Jan. 15th, 2009 09:00 pm
vespachica: (Macaron)
[ profile] stemware has inspired me with his menus which are far more elaborate than mine. Well, he claims they're simple

In that vein, I have reserved several books from the library. They include a few books by Mark Bittman, Thomas Keller (French Laundry cookbook and restaurant), and Anthony Bourdain (Les Halles cookbook and restaurant). I really want to learn how to make good sauces. I want to try my hand at a soufflé. I'd love to bake more (cakes, pies, pastries, macarons!). Etc. etc.

I am freezing. I need to go to bed.
vespachica: (Johnny Depp w/Watch)
Over the past few days I have read Losing Weight When Diets Fail: The clinically proven Power Programming method for amazingly easy, fail-proof, diet-free weight loss by Tom Kersting, Ph.D.

When I first began reading this book I thought there might be some hidden gems in it; some items that may have been of use, even if they only served as reminders. Unfortunately, this book does little to deliver on its promise. Disclaimer: there is a CD-ROM that comes with the book but I have not put that into my computer.

The book starts out with a basic explanation of the four states of consciousness. You have alpha, beta, theta, and delta. This book is all about reprogramming your subconscious and how that is the key to successful weight loss. The author means to do this through hypnotherapy. I have never tried hypnotherapy before but I imagine it would simply put me to sleep. I don't know if that would be a desired state of consciousness but at least it would help with my lack of sleep! Ha ha! I kid.

Seriously, though, the book does provide some rather valuable reminders that using visualization is helpful in weight loss. The author guides you through the same visualization a couple of times wherein you imagine that you're eating a delicious piece of fruit and you crave that much more than you would ever crave, for example, a piece of chocolate.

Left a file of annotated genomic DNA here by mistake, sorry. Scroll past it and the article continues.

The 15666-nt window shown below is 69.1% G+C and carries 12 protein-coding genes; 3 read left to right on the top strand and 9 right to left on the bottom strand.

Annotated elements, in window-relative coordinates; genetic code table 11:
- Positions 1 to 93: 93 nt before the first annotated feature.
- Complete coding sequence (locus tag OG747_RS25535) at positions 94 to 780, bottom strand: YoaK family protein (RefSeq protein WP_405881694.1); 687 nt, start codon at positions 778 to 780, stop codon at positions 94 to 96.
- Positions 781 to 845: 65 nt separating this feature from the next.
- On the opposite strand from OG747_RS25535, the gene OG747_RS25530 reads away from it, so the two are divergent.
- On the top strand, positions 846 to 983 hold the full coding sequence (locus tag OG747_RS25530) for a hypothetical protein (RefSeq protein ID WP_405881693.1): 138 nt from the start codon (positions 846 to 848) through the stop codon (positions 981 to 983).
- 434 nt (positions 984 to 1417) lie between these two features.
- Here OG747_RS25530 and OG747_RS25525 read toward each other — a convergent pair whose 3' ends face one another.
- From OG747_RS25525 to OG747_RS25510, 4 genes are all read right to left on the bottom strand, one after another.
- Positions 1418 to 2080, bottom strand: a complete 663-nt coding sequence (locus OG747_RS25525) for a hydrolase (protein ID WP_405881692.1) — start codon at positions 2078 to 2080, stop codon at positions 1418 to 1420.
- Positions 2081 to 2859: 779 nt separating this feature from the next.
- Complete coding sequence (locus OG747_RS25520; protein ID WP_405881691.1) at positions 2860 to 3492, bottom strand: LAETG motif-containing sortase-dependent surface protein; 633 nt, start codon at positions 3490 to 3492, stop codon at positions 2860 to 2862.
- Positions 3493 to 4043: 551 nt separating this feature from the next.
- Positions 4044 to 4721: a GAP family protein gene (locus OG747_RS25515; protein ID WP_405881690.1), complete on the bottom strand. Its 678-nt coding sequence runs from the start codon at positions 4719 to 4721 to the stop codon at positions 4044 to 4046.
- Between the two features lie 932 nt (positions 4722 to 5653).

Dr. Kersting also devotes a chapter to understanding your eating patterns. Are you a snacker? Are you a stress eater? Do you eat too little during the day and are famished by evening? All of this is fairly common sense material but could be a great reference to those just starting out on the weight loss journey.

The book had me at "meh" until it became a diet book. What's that?! I thought he said this wasn't a diet book? If it is not, explain to me how he encourages the reader to eat a lowfat turkey dog with sauerkraut instead of a chili dog because "you won't taste the difference". Then Dr. Kersting has the gall to write "Enjoy!" after telling me I won't taste the difference between chili and sauerkraut. He goes on to provide a lot of healthier meal alternatives. Is this new information? No. Is this inherently evil that he is doing this? Well, no. But if Dr. Kersting is going to proclaim this is not a diet book and then go on to provide "Power Programming Menus" then I call hypocrisy.

After the menus was the second half of the book devoted to hypnotherapy and guided exercises. This isn't my thing. If it's yours, that's great. However, just reading it made me want to hightail it over to my delta consciousness state.

After I got this book from the library I knew it wouldn't be anything overly thrilling but it is incredibly disheartening for someone to purposefully mislead people into thinking this isn't a diet book. It clearly is a diet book, and a very poor one at that.

I give this book one spoon out of five. He gets one spoon because I do believe that visualization can be a useful tool when trying to reprogram one's mind.
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